What and why is /dev/.sysconfig/network?

I’ve been fiddling with my network configuration, and discovered that removing form /etc/sysconfig/network did not remove the device from the environment when the network services were restarted. That is to say,

# ifconfig -a

still showed the device. It did not show with a simple

# ifconfig


# cd /etc;grep -r wlp3s0 *;cd -

found nothing under /etc. I got frustrated and took out the sledge hammer with

# cd /;grep -r wlp3s0 *;cd -

. That found a sneaky little directory called /dev/.sysconfig/network/.

Where did that come from? How long has it been part of Linux? Why is it there? What uses it?

I’ve never noticed it before, but that doesn’t mean it hasn’t been lurking in the darkness for all these years. Putting configuration in hidden directories under /dev seems contrary to the principle of least astonishment, and downright Microsoftish. Perhaps there is a good reason for this, but I can’t see it.

As I recall it’s been there for years and years as a workaround for a problem with /dev/shm related to network card initialization but I can’t seem to find the Bugzilla entry for it right now.

It’s the standard file in all distros (I’m aware of) which contain the Network Device properties.

So, for instance when I clone (make and exact copy of the machine), aside from the usual requirements for a unique IP address I always modify this file to give the machine a unique machine name on the network.

Or, in openSUSE you can modify this file in your YAST > Network Devices


That is the kind of configuration that properly belongs in /etc. Once upon a time, it was kept in


Filesystem Hierarchy Standard…
/etc : Host-specific system configurationPurposeThe /etc hierarchy contains configuration files. A “configuration file” is a local file used to control the operation of a program; it must be static and cannot be an executable binary.

Apparently there is no standard configuration file where the hostname is expected to be defined. One traditional location was /etc/hosts. I seem to recall having to change it in more than one place on ancient Solaris systems. OS13.1 has /etc/HOSTNAME. In my case it has domain.hostname which seems a bit amis, but the system is working.

I guess the introduction of DHCP made such configurations more complicated.

Believe you’re confusing the usage of /etc/hosts and /etc/sysconfig/network

/etc/hosts is the file used for local Host Name Resolution. Not for declaring the machine’s Hostname, it’s for <resolving> Hostnames.

/etc/sysconfig/network is used for <declaring> the machines Hostname. It won’t work for hostname resolution. It might not even match what machines on the network might use to identify your machine. But, in any case your declared name should still be unique.

The difference is…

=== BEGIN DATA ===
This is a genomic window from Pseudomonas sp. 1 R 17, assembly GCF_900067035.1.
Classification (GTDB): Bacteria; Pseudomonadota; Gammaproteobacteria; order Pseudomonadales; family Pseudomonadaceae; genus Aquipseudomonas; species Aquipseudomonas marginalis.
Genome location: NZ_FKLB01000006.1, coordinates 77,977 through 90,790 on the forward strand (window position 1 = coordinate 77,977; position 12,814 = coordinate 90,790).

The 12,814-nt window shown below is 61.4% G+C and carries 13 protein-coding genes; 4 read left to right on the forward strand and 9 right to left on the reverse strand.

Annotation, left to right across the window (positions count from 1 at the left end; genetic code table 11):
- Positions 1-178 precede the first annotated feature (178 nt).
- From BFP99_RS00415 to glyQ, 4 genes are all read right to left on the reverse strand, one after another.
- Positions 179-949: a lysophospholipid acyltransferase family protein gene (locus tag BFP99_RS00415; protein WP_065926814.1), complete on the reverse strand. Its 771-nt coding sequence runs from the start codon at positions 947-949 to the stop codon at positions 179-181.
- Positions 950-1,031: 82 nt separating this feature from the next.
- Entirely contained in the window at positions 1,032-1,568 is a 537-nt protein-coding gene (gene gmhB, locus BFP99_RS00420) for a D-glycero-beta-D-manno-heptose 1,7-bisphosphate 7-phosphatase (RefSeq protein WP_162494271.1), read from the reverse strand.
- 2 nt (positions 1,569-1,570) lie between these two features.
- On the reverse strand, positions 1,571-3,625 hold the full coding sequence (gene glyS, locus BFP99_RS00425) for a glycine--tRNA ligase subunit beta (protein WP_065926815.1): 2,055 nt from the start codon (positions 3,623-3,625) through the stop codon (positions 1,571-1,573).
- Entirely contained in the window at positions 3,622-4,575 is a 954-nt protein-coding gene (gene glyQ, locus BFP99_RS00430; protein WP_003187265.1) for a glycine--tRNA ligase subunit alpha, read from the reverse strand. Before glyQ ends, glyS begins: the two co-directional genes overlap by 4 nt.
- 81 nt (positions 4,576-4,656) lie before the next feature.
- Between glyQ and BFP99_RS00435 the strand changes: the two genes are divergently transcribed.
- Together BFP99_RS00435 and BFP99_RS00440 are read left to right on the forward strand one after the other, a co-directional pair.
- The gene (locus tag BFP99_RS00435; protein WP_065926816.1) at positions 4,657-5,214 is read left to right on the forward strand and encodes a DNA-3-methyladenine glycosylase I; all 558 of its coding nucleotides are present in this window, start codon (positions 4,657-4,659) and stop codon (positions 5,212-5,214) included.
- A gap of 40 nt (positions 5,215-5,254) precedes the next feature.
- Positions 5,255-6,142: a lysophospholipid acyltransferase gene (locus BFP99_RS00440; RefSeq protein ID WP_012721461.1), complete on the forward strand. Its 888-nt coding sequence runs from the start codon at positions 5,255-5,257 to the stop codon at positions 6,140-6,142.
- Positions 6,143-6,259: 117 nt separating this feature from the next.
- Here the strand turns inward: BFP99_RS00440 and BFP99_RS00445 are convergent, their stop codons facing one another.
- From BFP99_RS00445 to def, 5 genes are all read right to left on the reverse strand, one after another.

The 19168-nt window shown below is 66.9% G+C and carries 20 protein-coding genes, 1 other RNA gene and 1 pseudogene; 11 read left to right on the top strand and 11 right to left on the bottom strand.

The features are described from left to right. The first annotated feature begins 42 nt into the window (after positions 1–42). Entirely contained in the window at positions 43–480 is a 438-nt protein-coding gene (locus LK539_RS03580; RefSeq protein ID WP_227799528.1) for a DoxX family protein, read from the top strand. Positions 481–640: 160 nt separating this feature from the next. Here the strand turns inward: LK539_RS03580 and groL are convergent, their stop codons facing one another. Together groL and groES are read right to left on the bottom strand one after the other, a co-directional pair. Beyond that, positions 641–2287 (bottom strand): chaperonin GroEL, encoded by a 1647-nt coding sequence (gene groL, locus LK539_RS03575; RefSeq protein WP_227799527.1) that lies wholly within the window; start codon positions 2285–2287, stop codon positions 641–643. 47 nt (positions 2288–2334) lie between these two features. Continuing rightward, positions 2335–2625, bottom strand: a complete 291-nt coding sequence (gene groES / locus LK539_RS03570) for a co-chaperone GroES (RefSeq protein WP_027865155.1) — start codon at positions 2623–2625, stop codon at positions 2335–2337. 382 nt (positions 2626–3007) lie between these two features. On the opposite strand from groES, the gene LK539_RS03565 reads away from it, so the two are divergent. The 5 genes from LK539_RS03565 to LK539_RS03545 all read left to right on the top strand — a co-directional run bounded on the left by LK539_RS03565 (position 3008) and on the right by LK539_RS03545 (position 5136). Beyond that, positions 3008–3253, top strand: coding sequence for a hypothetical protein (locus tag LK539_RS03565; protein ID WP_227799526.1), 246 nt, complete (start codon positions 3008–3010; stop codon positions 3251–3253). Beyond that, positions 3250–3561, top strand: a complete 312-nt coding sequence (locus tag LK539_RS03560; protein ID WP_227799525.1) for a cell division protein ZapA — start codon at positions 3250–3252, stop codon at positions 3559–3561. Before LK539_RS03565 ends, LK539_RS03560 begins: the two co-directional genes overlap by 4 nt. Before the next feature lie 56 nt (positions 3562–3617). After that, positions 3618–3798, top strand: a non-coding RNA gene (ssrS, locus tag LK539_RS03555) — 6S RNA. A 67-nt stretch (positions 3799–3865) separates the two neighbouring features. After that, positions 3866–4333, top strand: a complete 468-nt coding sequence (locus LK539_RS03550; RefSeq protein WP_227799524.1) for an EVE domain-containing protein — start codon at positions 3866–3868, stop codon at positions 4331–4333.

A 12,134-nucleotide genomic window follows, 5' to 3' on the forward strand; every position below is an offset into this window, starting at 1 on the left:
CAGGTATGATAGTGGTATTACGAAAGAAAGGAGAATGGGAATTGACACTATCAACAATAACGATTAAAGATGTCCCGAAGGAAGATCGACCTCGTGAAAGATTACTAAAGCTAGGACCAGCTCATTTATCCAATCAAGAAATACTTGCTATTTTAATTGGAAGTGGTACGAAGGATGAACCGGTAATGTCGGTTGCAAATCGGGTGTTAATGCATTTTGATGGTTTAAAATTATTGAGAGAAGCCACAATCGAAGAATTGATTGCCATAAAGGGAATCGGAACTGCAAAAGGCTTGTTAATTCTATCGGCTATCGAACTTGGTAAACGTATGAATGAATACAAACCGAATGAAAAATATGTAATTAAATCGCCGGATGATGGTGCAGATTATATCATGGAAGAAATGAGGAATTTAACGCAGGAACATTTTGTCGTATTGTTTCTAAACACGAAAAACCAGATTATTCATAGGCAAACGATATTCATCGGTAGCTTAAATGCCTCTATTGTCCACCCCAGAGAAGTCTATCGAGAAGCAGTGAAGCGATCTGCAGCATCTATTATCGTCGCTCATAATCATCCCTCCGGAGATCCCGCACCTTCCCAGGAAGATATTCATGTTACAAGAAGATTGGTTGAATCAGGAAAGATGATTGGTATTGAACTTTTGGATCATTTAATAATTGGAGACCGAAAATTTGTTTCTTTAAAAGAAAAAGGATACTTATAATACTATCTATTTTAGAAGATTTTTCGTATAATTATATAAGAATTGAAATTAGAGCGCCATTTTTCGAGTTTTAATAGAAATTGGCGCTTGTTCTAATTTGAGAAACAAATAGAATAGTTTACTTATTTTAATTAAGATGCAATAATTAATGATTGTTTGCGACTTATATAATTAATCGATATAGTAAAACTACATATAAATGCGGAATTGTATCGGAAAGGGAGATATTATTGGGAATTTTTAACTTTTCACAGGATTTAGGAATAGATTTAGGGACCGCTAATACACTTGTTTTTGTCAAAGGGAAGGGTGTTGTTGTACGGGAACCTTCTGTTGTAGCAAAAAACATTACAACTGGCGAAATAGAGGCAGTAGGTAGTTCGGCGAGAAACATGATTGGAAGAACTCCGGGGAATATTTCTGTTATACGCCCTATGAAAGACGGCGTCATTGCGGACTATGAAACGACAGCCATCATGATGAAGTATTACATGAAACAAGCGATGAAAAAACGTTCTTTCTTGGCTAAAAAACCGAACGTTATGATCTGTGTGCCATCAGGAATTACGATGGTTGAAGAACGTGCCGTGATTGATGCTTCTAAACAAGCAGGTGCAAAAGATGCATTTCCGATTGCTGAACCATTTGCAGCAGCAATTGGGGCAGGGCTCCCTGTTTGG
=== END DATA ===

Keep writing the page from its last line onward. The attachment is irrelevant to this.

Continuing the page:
If you configure functionality like a service or app that needs to connect to a machine (local or remote) by networking, unless you wish to connect by IP address or MAC address, you need to <resolve> the name of the machine you wish to connect to. So a lookup is performed in /etc/hosts and if no matching entry is found then a query is issued to the configured DNS.

On the other hand, when your machine boots up on your network, you want to advertise to all the other Hosts on your network who your machine is, and this is the name in /etc/sysconfig/network. NOTE that although this is the name your machine wants to be known as, it’s not necessarily the same name used by other machines to connect to your machine. Name resolution on other machines and DNS may reference your IP address with a different hostname, and in most cases it doesn’t make any difference. The only thing that matters is that machines know how to contact your machine and utilize the offered functionality(typically a network service).

Getting partly off-topic while still on, a well known and used example of multiple hostnames pointing to the same IP address is when you configure multiple websites that share the same IP address. Each website is configured with different host headers often related to the web domain name so that an http request is directed to the correct website.

I’ve never paid any attention to the file you discovered /dev/.sysconfig/network and have never seen anyone reference it as something important. It’s probably something temporary and transient.

And, DHCP has nothing to do with hostnames. DHCP deals exclusively with mapping MAC addresses to IP addresses. The closest it might come to any kind of name resolution is distributing a hosts or lmhosts file to clients, but still does not use the contents of the files in any way.


On 2014-07-26 18:06, hattons wrote:

> . That found a sneaky little directory called
> -/dev/.sysconfig/network/-.
> Where did that come from? How long has it been part of Linux? Why is
> it there? What uses it?

It is there because /dev/ is a volatile directory, dynamic. It was the
first one commonly available. Perhaps now a better place now could be


minas-tirith:~ # l /dev/.udev
lrwxrwxrwx 1 root root 9 Jul 23 20:06 /dev/.udev -> /run/udev/

This one has been moved over to the correct place. But as programs still
remember the older location, they had to symlink it… (guessing).

Cheers / Saludos,

Carlos E. R.

(from 13.1 x86_64 “Bottle” (Minas Tirith))